To evaluate the indications for, complications of, and surgical outcomes of dogs and cats that were treated with double limb amputations.
14 dogs and 4 cats that underwent double limb amputations.
Data collected retrospectively included patient-specific (species, age, weight, breed, sex, existing comorbidities) and amputation-specific (indication for amputation, full or partial limb amputation, associated complications, need for revision surgeries) variables. Owner satisfaction scores were also collected.
The most common indication for double amputations was trauma (12/18) patients. Eleven patients had both amputations performed simultaneously. Nine patients had double partial limb amputations versus full limb amputations. Twelve patients underwent bilateral pelvic limb amputations, 4 underwent bilateral thoracic limb amputations, and 2 had 1 pelvic and 1 contralateral thoracic limb amputated. Five patients had reported complications over the course of the follow-up period, and complications for 3 patients were considered major. Revision surgery was reported for 2 animals. Owner satisfaction scores were reported as very satisfied/excellent (14/18), mildly satisfied (3/18), and strongly dissatisfied (1/18). Median time to follow-up was 450 days (range, 85 to 4,380 days).
Double limb amputation may be a viable alternative to advanced limb-sparing procedures or humane euthanasia based on the owner satisfaction data and the relatively low rate of major complications in this study. Future studies should clarify patient selection criteria and differences in function between surgical types.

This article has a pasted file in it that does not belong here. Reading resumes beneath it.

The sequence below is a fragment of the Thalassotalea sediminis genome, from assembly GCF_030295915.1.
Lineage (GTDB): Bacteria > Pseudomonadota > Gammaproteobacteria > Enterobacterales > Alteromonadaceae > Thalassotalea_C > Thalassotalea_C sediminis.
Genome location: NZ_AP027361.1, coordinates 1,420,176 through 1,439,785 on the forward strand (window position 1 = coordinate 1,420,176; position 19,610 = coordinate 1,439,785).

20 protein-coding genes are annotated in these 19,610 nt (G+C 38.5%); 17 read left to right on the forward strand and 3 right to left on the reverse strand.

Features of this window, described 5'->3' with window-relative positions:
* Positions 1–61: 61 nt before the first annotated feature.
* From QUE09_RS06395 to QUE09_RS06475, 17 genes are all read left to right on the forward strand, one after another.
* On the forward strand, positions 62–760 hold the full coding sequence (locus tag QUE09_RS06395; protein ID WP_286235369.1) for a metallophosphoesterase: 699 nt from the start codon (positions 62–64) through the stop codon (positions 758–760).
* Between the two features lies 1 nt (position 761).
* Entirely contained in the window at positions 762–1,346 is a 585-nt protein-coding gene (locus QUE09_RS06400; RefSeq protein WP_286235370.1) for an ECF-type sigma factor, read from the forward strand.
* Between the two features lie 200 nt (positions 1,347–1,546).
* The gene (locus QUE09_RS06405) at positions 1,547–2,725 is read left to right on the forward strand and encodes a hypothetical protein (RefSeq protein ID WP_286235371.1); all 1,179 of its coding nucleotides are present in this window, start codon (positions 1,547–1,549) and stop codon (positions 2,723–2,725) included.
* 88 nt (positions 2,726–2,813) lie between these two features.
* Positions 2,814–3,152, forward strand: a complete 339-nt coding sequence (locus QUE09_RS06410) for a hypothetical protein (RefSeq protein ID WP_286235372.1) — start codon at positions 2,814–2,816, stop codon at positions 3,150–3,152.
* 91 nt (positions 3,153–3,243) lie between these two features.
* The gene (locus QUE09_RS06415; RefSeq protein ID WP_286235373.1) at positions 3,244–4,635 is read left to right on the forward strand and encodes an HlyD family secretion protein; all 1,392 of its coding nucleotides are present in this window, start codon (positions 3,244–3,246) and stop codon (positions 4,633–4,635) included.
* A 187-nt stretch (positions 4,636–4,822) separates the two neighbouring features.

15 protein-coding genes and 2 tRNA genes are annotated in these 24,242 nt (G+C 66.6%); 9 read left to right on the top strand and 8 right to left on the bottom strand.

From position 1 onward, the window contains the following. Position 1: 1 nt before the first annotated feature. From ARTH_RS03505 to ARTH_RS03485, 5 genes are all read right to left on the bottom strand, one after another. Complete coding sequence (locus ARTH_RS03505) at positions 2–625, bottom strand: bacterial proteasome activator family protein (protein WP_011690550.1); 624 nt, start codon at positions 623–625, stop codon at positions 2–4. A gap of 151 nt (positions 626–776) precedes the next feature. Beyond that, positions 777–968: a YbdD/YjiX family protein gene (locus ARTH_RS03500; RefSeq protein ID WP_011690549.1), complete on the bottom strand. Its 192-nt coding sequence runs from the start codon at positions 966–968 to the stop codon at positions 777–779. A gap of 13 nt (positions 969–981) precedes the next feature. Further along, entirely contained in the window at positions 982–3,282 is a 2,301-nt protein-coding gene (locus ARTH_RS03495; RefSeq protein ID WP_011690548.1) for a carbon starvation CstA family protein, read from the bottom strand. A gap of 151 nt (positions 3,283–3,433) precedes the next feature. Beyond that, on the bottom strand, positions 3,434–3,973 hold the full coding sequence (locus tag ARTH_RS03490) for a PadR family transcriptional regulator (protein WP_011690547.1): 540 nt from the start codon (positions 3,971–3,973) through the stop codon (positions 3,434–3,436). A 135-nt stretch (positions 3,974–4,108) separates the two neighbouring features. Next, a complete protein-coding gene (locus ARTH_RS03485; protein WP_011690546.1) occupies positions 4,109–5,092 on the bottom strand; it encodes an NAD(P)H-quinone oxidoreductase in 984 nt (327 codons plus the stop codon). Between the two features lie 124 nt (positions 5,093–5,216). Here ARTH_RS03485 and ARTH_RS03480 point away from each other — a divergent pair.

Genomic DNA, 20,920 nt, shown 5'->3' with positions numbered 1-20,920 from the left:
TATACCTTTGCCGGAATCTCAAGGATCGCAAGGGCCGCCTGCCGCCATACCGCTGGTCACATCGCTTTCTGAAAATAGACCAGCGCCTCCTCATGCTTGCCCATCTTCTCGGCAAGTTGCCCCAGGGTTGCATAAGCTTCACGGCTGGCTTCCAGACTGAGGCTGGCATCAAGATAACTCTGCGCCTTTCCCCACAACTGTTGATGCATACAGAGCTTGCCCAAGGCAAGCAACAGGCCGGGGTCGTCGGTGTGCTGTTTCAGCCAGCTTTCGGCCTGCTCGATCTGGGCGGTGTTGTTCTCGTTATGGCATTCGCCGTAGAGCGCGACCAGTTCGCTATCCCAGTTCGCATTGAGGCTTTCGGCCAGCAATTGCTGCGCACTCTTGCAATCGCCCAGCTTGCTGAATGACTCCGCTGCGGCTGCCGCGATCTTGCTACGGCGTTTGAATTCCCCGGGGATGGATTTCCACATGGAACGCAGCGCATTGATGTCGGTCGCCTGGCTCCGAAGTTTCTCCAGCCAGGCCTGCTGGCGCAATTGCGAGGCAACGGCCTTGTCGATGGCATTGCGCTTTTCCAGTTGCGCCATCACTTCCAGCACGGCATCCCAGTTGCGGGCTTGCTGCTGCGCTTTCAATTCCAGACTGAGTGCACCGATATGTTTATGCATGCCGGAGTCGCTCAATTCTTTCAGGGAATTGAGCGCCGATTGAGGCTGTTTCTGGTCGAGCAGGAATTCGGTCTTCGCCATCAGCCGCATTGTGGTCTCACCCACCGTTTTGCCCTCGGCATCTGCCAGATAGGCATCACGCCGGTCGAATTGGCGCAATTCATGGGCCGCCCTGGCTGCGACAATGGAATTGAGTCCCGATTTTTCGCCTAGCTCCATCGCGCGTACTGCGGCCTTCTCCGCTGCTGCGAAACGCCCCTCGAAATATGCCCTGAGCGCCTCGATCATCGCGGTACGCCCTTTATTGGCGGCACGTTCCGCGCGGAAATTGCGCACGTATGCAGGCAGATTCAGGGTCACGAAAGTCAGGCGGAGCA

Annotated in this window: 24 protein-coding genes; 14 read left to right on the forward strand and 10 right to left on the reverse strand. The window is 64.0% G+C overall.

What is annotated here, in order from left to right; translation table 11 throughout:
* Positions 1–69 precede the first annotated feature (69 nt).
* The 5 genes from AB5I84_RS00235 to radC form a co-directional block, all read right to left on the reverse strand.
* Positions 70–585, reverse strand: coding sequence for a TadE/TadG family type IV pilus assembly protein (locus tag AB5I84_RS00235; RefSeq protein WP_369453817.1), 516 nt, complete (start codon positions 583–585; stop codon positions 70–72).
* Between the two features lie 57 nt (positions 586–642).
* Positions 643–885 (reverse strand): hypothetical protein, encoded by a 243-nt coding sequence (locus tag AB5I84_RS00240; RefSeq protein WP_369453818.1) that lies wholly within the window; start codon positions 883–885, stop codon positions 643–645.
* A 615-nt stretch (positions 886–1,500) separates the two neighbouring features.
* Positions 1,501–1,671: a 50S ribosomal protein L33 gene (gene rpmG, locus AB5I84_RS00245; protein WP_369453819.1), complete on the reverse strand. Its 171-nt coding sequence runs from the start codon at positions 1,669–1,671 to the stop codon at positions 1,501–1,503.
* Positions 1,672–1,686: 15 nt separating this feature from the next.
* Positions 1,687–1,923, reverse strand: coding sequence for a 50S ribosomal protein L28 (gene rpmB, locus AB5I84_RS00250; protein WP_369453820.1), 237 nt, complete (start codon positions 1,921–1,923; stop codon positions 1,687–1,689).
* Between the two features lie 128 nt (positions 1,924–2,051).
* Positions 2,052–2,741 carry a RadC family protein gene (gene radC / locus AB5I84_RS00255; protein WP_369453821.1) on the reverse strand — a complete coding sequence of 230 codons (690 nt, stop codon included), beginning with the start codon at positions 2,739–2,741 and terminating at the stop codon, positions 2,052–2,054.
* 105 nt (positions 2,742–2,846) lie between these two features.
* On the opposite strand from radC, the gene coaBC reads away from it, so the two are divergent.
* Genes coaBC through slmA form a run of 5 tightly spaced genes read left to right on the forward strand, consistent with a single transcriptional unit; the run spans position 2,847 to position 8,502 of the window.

To evaluate the duration and analgesic quality of bupivacaine mixed with dexmedetomidine (BUP-DEX) or bupivacaine liposome suspension (BLS) administered as a transverse abdominis plane (TAP) block, compared with a negative control (no TAP block; CTRL) in dogs.
26 mixed-breed shelter dogs undergoing elective ovariohysterectomy between January 28 and December 8, 2020.
Each dog was randomly assigned to receive either an ultrasound-guided TAP block with either BUP-DEX or BLS or to receive no TAP block at time 0 after induction of general anesthesia. Superficial and abdominal wall pain scores were evaluated before time 0 and at 4, 6, 12, 24, 48, 72, and 96 hours later. Additionally, sedation scores and time to return of various behaviors, such as eating or drinking, were compared.
The CTRL group had significantly greater pain scores than the BUP-DEX and BLS groups, but no differences were found between the BUP-DEX and BLS groups. Postoperatively, significantly more dogs needed rescue analgesia and the time to need it was shorter for the CTRL group, compared with the BUP-DEX or BLS groups. Additionally, the CTRL group had greater sedation scores than the other 2 groups. No significant differences were observed in any of the evaluated outcome variables such as eating or drinking.
A TAP block appeared to provide adequate postoperative analgesia for abdominal surgery in the dogs of the present study undergoing elective ovariohysterectomy. The BLS TAP block did not appear to provide any extra benefit beyond what BUP-DEX TAP block added under these specific conditions.